By Yukthi Sangoi | Student Reporter, Editor-in-Chief, The Vector, New Jersey Institute of Technology
On June 1, students, mentors, and leaders from across the country gathered at Montclair State University’s (MSU) Alexander Kasser Theater to introduce their internship projects for this summer. They are part of The Green Teams Program of the PSEG Institute for Sustainability Studies (ISS). Launched in 2016, this annual initiative groups students with corporations and organizations to address local and global sustainability challenges.
“In the early 2000s, I talked about climate change at a university in South Jersey. We said that if you were a college student at the time and thought you might retire to Florida someday, you might as well stay put because the climate in New Jersey was going to be like Florida in 50 years,” Dr. Amy Tuininga, director of the ISS program, said as the introduction to her opening remarks of the launch event. “The real stars who are fighting climate change are right here with us in this room,” referencing the participants as well as attendees.
This year includes a cohort of 50 students divided into 10 teams; they represent 32 distinct universities and 39 degree programs. Dr. Jonathan Koppell, president of MSU, explained why it’s significant that a university is spearheading this program.
“Public universities aren’t public simply because we get some money from taxpayers, which is true that we do, but it’s because we exist to serve the public interest,” Koppell said. “It wouldn’t make any sense if we as universities said, ‘We exist to serve the public interest,’ and we weren’t doing something to address the state of the planet.”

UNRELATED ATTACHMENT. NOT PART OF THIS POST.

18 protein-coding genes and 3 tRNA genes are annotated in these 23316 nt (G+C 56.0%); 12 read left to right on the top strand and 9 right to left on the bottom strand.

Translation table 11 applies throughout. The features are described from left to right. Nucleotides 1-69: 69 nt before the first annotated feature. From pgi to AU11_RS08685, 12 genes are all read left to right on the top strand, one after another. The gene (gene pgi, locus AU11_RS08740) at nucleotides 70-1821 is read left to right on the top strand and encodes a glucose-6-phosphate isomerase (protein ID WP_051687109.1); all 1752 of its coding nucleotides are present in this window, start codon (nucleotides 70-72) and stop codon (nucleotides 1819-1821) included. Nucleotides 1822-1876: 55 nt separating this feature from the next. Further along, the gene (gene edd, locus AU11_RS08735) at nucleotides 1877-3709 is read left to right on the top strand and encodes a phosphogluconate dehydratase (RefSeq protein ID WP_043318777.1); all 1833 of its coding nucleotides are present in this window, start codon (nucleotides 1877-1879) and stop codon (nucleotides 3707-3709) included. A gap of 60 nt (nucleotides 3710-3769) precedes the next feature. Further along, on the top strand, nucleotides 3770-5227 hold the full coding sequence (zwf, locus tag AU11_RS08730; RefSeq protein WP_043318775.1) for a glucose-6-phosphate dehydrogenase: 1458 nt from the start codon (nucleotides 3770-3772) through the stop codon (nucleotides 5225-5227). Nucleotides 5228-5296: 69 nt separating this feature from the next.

“To see undergraduate students coming here to help solve complex problems and look at comprehensive issues regarding sustainability magnifies, in my view, what a university experience should be,” Dr. Dawn Soufleris, vice president for Student Development and Campus Life at MSU, commented. “It gives you an opportunity to critically think about how to manage real concerns — real world problems — and solve them. That is exactly the experience that we want students, no matter what they’re studying, to have.”
The launch event featured keynote speaker Katherine Pazakis, chief commercial officer of TerraCycle, whose motto is “Eliminating the Idea of Waste.” It offers solutions such as making items recyclable, cleaning up waste, making items reusable, innovating with waste, and making items from recyclable materials.
“What Dr. Koppell said is true: climate problems are solvable. I think we all have to believe that to be sitting here,” she said, “but solving these problems requires a change because what got us into this situation is certainly not going to be what gets us out.”
Pazakis spoke about how humans invented the idea of waste; she displayed an advertisement from the 1950s that celebrated the idea of being able to throw away metal soft drink packaging instead of returning glass bottles, which were cleaned and reused. People prioritized convenience in this case, and others have prioritized earnings, both leaving the planet’s needs unheeded.
TerraCycle emphasizes making waste elimination a profitable innovation for businesses in order to enforce long-term effective sustainable solutions. It began as a worm food company that composted food waste from dining halls; that was then stored in used plastic bottles and sold as fertilizer. An output that didn’t hold value — food waste — turned into something profitable — fertilizer.
“I’m really excited that the Green Teams initiative exists. I want to echo what each of the other leaders have said: it really comes down to innovation and belief in the ability to create change,” Pazakis concluded. “I think that is what is going to actually transform business today [to] what business needs to be in the future to be sustainable.”
The partnered businesses and organizations this year include PSEG, Memorial Sloan Kettering Cancer Center, Hackensack Meridian Health, New Jersey Resources, Newark Community Food System, dsm-firmenich, NJ Transit — Energy and Sustainability, Port Authority of New York and New Jersey, Stryker, and MSU University Facilities.
Director of Environmental Projects at PSEG Shaun Fine gave final remarks by speaking directly to the students: “We want your voices to be heard; you want your voices to be heard. You are the next level leaders in this ever-growing field.”